Whether it is the beginning of a girl’s day, or the final rally after a 17 hour drinking binge, brunch has become an indelible fixture of American society. Sunny cafes, coffee, and avocado toast are all staples of brunch culture, but the most important ingredient in the sunny cocktail that is brunch is, well, cocktails. And the classic ingredient common to all good brunch cocktails is champagne.
Here, we offer a list of the best fresh, new champagne cocktails along with new twists on old classics. So set your alarm clock to 10:30 AM and prepare to brush some hair out of the dog that bit you. You’re greeting the new day in the best way possible: with alcohol.
This fruity variation on the Kir Royale substitutes pomegranate liqueur for crème de cassis for a lighter, more morning-friendly drink. Use a dry champagne rather than overloading your cocktail with sweetness.
- 5 pomegranate seeds
- 1 oz. pomegranate liqueur
- 4 oz. Champagne
Add the pomegranate seeds to a champagne flute and pour in the pomegranate liqueur. Pour chilled champagne on top.
You can pretty much substitute any fruit juice for orange juice and have a pretty good mimosa, but mango puree is particularly suited for a brunch on a hot day. Whether you’re on Kokomo Beach or in Kokomo, Indiana every sip feels like a tropical vacation. (Note: if you don’t want to be fancy, I’m sure normal mango juice would be fine. I’m not lazy, so I wouldn’t know for sure.)
- 2 mangoes
- 4 oz. champagne
Cube half of one mango and freeze. In a food processor or blender, puree the rest of the mangoes. Using a fine-mesh sieve to strain the puree, discarding any solids. (You should come up with about an ounce of puree.) Chill. Use a mixer to stir together the puree and champagne. Strain into a champagne flute. Add two or three cubes of frozen mango and enjoy.
This next cocktail, created at Louisville’s Seelbach Hotel, evens out the sweetness of champagne and orange liqueur with a good dose of bourbon, making a boozier alternative for brunch-goers.
- ½ oz. curaçao
- 1 oz. bourbon
- Angostura bitters
- Peychaud’s bitters
- 5 oz. champagne
First, pour 1/2 ounce curaçao and 1 ounce bourbon into a champagne flute. Add 7 dashes of Angostura and 7 dashes of Peychaud’s bitters. Top it off with 5 ounces of champagne.
Pineappler Raspberry Bellini
- 2 oz. raspberries (plus a few extra for garnish)
- 2 oz. pineapple juice
- 1 dash vanilla extract
- 4 oz. champagne
- 1 oz. chilled seltzer
Blend together the raspberries, pineapple juice, and vanilla. Strain through a fine-mesh sieve, discarding any solids, and pour into a mixer. Pour in champagne and seltzer and stir gently to combine. Pour into a champagne glass, top with raspberries and serve.
French 75 with Cognac
This cocktail, made during WWI, was named after the French 75mm field gun because of its powerful kick. It is probably still the only French 75 to incapacitate anyone. Rather than the somewhat mellower gin, Cognac offers a deeper, more complex drink whose wine flavors mingle with the champagne for a powerful, yet elegant addition to brunch.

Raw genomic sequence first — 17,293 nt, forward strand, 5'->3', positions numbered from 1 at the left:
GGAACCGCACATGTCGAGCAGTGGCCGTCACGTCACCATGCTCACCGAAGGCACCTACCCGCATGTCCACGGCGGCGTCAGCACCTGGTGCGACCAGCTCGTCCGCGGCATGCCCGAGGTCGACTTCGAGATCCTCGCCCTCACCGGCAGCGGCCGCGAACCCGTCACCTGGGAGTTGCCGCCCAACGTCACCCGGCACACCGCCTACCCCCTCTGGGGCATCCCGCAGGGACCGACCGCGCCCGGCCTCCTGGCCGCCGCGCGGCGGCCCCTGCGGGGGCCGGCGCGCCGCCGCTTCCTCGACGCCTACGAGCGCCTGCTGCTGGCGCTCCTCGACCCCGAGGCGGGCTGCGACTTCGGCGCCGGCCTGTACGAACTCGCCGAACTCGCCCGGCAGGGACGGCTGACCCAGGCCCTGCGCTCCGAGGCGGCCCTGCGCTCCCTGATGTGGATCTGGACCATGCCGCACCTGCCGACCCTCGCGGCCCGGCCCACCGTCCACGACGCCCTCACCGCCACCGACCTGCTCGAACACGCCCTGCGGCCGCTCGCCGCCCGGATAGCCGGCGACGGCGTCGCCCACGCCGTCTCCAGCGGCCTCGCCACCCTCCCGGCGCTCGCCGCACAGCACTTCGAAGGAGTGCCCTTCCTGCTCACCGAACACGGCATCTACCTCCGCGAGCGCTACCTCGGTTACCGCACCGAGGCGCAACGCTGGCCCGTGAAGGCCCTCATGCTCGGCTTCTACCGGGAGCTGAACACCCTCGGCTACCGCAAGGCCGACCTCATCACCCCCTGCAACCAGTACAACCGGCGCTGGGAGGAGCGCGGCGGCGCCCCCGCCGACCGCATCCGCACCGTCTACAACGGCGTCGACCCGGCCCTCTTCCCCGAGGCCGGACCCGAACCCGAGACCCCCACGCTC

- 1 oz Cognac
- ½ oz fresh lemon juice
- ½ oz simple syrup
- 4 oz champagne
- Lemon peel for garnish
Combine the Cognac, lemon juice and simple syrup in a cocktail mixer. Shake and strain into a champagne flute. Top with 4 ounces of champagne and garnish with lemon peel.
Best Brunch Champagne
The question of what Champagne to use for brunch cocktails is a difficult one, vehemently debated by brunchers throughout the age. Dry or sweet? Should one buy an expensive Champagne that will lift the entire cocktail, or a cheaper one so that it doesn’t matter if the acidic taste of orange juice washes the flavor out? The debate is ongoing, but we can offer you a starting point on which to build your own opinion.
La Vostra Prosecco $9.99
This light-bodied Champagne from Veneto Italy (if it is not made in Champagne, France it is technically called sparkling wine, but it’s Champagne) is a fresh, light-bodied option with flavors of apple, peach, and honeysuckle. The sugary fruit notes of this wine makes it a great choice for boozier cocktails or anything that could use a little sweetness and at $9.99 it’s perfect for experimenting with new cocktail recipes.
Jaume Serra Cristalino Brut Cava $8.99
A Cava is a Spanish alternative to Champagne whose dryness makes it perfect for mimosa. This particular brand is crisp with citrus and apple flavors and a lively mouthfeel. At $8.99, it’s surprising that this can be enjoyed on its own, but the dryness makes it a good contrast in fruitier cocktails.
Freixenet Sparkling Cordon Negro Brut Cava $12
This popular Cava has a citrus and toasted almond aroma. With a medium body, lively acidity, and patent freshness, this offers a great drinking experience on its own, but especially shines in mellow cocktails. When compared with the last Cava on the list, it finds an even ground between the sweetness of Prosecco and the especially dry Jaume Serra Cristalino Brut.
Taittinger Brut La Francaise Champagne $49.99
The only true Champagne on the list, this rich classic offers a higher percentage of Chardonnay than other nonvintage Champagnes, meaning a lively freshness that still maintains its complexity. Flavors include citrus, mineral, and a hint of cherry. Before you go pouring an entire bottle into some punch mix, it might be a good idea to sample it in its own glass, perhaps with a few raw oysters.